When the Reserve Bank of India's monetary policy committee (MPC) met in February 2023, the repo rate was raised 25 basis points and there were clear signals in the commentary that there could be more hikes ahead. Since then, however, there have been several developments, more so in the developed economies, prompting many to wonder whether its time for central banks to hit the pause.
Amid a sharp increase in interest rates through out 2022 and early part of 2023, three regional US banks collapsed. As concerns spread, regulators in Europe, in a bid to avoid contagion, merged Swiss banking giant Credit Suisse with its rival UBS. Still the US Federal Reserve raised interest rate by 25 basis points (0.25 per cent) in March and the European Central Bank hiked rates by 50 bps.
With inflation remaining a key challenge back home, the RBI MPC too could deliver another rate hike of around 25 bps, say analysts.
The CPI (consumer price index) inflation in February eased slightly to 6.44 per cent from 6.52 per cent in January. However, its still trending above RBI's upper end of the targeted 2 per cent to 6 per cent band.
Food inflation, trending at 5.95 per cent in Feb, has been a concern, and unseasonal rains and hailstorms damaging crops in various states in March have added to the worries. Core inflation has also remained sticky for some time now around 6 per cent. These price pressures are likely to weigh more on the MPC's minds.
"We maintain our baseline that the RBI will hike the repo rate by 25 bps in the April 6 policy meeting, as we forecast Q1, 2023 headline inflation to be 50 bps above the RBI’s forecast from the February meeting, along with persistent core inflation pressures, and see upside risk to food inflation in Q2," said Santanu Sengupta, chief India economist at Goldman Sachs.
Since May 2022, the repo rate (benchmark rate at which RBI lends commercial banks) has been increased from 4 per cent to 6.50 per cent. The latest expected rate hike will take it to 6.75 per cent, which Sengupta feels will be the peak and the central bank will thereafter turn data dependent to decide on future action.
"With considerable uncertainty around the commodity prices path and global growth, the RBI is likely to retain the tightening policy stance," felt Sengupta.
While inflation has remained firm, there are mixed signals on the growth front. India's GDP grew 4.4 per cent in the October-December 2022 quarter, slower than the 6.3 per cent growth in July-September 2022. So, the RBI will need to walk a tightrope to achieve a delicate balance, opined Rajani Sinha, chief economist at CARE Ratings.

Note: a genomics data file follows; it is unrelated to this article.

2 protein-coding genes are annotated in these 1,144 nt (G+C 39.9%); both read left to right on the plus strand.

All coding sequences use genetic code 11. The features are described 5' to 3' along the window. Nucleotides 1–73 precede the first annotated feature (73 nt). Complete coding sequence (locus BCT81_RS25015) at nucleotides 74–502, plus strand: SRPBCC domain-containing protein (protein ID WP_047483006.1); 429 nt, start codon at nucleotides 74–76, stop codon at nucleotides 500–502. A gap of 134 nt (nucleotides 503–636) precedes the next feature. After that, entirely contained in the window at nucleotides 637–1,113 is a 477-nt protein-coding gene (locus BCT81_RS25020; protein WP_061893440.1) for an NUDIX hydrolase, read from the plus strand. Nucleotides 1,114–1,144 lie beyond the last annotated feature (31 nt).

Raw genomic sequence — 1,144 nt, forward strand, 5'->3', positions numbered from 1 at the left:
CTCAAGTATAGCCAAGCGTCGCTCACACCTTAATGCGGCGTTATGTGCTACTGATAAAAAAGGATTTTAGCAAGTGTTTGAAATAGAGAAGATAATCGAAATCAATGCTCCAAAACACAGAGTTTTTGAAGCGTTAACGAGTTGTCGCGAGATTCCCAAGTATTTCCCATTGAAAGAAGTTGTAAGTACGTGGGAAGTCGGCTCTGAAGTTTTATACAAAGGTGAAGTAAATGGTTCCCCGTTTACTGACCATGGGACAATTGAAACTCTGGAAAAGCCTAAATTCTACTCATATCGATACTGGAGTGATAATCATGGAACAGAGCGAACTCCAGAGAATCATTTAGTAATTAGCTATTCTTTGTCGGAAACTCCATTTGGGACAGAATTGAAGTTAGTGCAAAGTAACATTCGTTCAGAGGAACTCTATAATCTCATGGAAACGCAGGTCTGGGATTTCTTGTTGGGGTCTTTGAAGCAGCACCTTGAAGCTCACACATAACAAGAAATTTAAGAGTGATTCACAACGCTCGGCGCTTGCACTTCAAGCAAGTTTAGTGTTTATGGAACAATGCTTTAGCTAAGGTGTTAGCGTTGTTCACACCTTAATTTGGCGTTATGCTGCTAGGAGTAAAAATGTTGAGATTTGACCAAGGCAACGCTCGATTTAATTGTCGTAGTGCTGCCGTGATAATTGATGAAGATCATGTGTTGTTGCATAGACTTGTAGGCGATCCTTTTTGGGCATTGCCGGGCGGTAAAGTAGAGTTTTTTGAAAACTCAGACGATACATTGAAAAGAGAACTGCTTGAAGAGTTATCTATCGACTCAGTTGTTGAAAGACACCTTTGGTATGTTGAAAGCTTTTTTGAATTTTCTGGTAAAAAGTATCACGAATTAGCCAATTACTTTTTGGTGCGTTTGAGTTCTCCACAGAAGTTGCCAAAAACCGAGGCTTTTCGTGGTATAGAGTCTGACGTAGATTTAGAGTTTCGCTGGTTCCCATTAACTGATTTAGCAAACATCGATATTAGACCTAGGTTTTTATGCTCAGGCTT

Still, Sinha also expects the central bank to raise rates by 25 bps on April 6, but the stance could be changed to "neutral" from "withdrawal of accommodation."
"The January and February spike in CPI inflation, combined with core inflation remaining above 6 per cent, may push the policy outcome in favour of one more rate hike. Moreover, the latest inflationary expectations data does not suggest a significant relief," she said.
Furthermore, the expectation of the US Fed continuing its rate hike cycle may support the RBI's decision to raise the repo rate in the April meeting before pressing the pause button, Sinha added.
Upasna Bhardwaj, chief economist at Kotak Mahindra Bank also sees the RBI delivering another rate hike, but believes it could be the final increase in the current cycle and a long pause could then be expected.
"The recent global developments will be weighing heavily during the policy decision-making by the MPC. With domestic inflation also remaining at elevated levels, we expect a 25 bps hike in the repo rate followed by a prolonged pause," said Bhardwaj.
While the general expectation is building of another rate hike, its not completely a given. In the February MPC meeting, two of the six members voted in favour of a pause. If the MPC takes a more pessimistic view of the global developments in the past few weeks, more members may want to vote in favour of keeping the repo rate on hold. The central bank may chose to turn data-dependent in this policy itself, while keeping the doors open for further monetary policy tightening if needed in future. Goldman Sachs has assigned a subjective probability of 30 per cent for such a scenario.